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Positive Technologies surprisingly made this week's sanctions list. Mandiant reveals how it hacked a North American utility's smart meter. And there's a push for cybersecurity philanthropy. This is CyberScoop for April 16, 2021.

A double take for the Russian tech sector

The Biden administration took a sideswipe Thursday at the Russian government’s network of companies it allegedly relies on to conduct intelligence and military hacking. The U.S. Treasury Department sanctioned six Russian tech sector entities in all. In one of the most striking actions the administration took Thursday, the Treasury sanctioned Positive Technologies, a cybersecurity firm headquartered in Moscow. According to the U.S. government, though, it supports Russian government clients, including the Federal Security Service. Positive Technologies has denied the allegation. Shannon Vavra has the breakdown.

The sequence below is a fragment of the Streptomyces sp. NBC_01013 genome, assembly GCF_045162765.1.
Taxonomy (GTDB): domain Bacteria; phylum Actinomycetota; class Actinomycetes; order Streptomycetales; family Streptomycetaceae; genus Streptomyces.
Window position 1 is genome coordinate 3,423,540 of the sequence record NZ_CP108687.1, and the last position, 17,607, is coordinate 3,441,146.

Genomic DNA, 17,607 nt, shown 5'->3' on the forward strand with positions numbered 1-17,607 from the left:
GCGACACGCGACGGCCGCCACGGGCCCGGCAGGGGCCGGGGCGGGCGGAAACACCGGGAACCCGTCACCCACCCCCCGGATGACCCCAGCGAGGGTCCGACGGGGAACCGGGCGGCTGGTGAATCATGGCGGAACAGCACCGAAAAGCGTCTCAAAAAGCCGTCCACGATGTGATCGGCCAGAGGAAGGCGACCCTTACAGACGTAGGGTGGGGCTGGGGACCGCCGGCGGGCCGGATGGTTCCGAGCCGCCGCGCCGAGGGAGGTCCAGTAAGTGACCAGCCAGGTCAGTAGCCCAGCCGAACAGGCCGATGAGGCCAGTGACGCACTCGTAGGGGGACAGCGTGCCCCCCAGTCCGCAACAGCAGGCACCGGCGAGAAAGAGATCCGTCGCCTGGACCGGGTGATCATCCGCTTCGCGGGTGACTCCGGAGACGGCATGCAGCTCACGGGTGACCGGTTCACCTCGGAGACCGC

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That’s some L33T red teaming

Some of the most epic hacks of industrial organizations in recent years have involved clever pivots from IT to OT networks. Red teams testing client networks emulate those attacks all the time, but detailed public discussions of them are rarer. Mandiant this week outlined how it broke into a North American utility’s industrial control systems and shut off a smart meter. Sean Lyngaas breaks it down.

Charity and cybersecurity

There isn't much philanthropic giving related to cybersecurity, according to one estimate. But a group of trade associations, non-profits, charitable foundations, think tanks and well-known cybersecurity professionals are pushing to change that. The William and Flora Hewlett Foundation, Craig Newmark Philanthropies and Gula Tech Foundation led an open letter to make the case for more such giving, especially from those who enriched themselves by founding tech companies. Tim Starks has the story.

Where states can make a difference on utility cybersecurity

The National Governors Association argued in a policy paper this week that state governments can play a role in protecting utilities against cyberattacks. They can do so via policy committees and advisory boards that unite policymakers, industry representatives and technology and emergency management officials. The paper highlights the work of eight states. Benjamin Freed has the latest at StateScoop.

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